Interview: Maria Brendle Talks ‘Ala Kachuu’ and Bride Kidnapping in Kyrgyzstan

As the 94th Academy Awards approaches, one of the most impactful films to be feted as a nominee is also one of the shortest. Maria Brendle’s Ala Kachuu – Take and Run is an eye-opening account of the real-life practice of bride kidnapping in Kyrgyzstan and is deservedly nominated for Best Live Action Short Film. Through Brendle’s immersive approach to storytelling, she takes us on a young woman’s nightmarish journey as her academic dreams are sidelined when she becomes a kidnapping victim. Recently, Awards Radar spoke with Brendle about the genesis of this story and her collaborative approach to making the film in order to bring awareness to this topic.

Shane Slater: How did you learn about this cultural practice and what motivated you to make a film about it?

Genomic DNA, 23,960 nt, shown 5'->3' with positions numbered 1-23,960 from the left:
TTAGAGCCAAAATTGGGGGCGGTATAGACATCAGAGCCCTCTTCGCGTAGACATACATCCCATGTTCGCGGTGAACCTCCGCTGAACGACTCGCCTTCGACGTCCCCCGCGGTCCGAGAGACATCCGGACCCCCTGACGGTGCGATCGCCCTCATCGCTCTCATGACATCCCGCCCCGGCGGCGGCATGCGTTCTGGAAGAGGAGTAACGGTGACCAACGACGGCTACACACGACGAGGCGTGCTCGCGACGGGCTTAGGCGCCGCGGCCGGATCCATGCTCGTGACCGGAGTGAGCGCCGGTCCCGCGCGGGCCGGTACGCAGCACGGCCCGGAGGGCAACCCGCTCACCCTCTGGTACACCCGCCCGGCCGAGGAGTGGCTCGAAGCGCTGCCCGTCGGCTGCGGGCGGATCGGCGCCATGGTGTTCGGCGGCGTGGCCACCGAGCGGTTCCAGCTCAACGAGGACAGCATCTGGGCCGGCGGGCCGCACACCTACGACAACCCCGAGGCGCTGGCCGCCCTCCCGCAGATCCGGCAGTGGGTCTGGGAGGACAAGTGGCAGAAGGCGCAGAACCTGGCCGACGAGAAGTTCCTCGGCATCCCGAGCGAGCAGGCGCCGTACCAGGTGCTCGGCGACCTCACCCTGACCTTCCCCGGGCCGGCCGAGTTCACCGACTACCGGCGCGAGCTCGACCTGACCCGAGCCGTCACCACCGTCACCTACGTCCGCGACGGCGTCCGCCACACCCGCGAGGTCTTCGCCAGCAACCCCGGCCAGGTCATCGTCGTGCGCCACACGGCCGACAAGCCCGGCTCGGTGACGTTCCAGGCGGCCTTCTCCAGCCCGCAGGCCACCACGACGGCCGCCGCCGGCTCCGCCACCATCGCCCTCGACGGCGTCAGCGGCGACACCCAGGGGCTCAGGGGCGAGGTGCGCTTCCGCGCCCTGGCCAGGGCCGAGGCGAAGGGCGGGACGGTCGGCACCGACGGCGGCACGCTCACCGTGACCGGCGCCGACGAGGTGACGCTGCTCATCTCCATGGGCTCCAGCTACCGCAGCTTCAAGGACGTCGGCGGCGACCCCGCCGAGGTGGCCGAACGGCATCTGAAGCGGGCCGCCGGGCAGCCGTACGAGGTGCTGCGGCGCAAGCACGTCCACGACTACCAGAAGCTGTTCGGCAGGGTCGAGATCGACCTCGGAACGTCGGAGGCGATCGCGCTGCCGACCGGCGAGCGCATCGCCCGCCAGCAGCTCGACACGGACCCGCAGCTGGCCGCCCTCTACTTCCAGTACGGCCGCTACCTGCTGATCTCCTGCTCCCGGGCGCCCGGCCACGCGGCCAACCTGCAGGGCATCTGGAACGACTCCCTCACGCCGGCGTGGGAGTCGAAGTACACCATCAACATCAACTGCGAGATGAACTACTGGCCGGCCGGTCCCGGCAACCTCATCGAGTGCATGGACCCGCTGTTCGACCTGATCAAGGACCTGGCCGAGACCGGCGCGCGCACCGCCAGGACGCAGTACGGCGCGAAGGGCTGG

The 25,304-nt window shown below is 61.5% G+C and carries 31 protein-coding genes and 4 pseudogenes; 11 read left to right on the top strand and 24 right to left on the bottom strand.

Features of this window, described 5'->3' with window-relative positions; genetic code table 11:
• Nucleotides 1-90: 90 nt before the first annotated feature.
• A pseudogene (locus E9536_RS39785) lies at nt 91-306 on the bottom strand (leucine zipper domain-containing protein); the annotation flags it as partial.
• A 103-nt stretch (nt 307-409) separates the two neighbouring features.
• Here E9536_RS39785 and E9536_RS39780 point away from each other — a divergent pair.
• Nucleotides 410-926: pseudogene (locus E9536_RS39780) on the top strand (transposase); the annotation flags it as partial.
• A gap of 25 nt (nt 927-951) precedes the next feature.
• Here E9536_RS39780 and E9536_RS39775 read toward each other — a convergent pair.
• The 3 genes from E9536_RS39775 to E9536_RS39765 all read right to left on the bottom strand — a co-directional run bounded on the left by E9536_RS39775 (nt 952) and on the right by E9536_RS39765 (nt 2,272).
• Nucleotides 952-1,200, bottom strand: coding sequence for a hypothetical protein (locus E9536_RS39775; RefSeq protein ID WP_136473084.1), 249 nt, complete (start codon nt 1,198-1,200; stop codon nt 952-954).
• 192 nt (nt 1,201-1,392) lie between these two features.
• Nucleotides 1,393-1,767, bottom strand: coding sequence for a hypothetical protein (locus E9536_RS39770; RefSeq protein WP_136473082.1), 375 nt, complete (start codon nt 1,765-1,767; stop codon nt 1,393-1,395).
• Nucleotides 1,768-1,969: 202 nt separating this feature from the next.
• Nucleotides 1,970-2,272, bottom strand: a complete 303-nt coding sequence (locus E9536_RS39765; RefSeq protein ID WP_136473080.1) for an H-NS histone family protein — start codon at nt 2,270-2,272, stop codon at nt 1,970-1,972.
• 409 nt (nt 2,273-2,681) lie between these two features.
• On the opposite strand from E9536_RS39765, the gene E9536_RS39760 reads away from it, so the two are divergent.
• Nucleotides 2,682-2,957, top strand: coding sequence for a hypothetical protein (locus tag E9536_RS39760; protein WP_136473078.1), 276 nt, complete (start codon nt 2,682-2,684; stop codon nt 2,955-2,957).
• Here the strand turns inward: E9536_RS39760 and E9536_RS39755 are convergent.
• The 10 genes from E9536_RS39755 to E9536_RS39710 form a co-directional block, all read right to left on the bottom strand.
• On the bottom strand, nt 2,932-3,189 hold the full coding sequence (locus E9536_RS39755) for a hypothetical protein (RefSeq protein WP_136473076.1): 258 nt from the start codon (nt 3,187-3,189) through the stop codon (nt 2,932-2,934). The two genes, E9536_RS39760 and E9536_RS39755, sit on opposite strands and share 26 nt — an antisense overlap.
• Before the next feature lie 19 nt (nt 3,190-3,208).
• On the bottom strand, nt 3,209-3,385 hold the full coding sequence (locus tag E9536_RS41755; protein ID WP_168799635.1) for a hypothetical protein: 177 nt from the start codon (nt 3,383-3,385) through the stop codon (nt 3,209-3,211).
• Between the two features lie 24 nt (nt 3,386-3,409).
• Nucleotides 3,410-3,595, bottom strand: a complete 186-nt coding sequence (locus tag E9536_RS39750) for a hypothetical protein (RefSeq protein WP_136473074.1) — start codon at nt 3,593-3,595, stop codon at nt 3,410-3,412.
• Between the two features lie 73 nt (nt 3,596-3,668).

Maria Brendle: I heard about bride kidnapping when a friend of mine traveled through Kyrgyzstan. He came back and told me about his experience in this journey and told me about bride kidnapping. I was shocked, because I never heard about that. And I started to research and I learned that there are so many victims in Kyrgyzstan, Central Asia and also parts of Africa. And nobody knows about it.

For me, it was not enough to just be upset, I really wanted to do something. So as a filmmaker, I have something like a power because film is like a peaceful weapon. And I knew when I can make a film about that topic and create awareness, this little part, I can do something. I really wanted to create awareness that there are so many girls and young women victims in this world through traditions like bride kidnapping and marriage by force.

SS: I read that you have a background in journalism. Was there ever any consideration given to making a documentary version of this? Or did you always have an idea of the narrative you wanted to tell?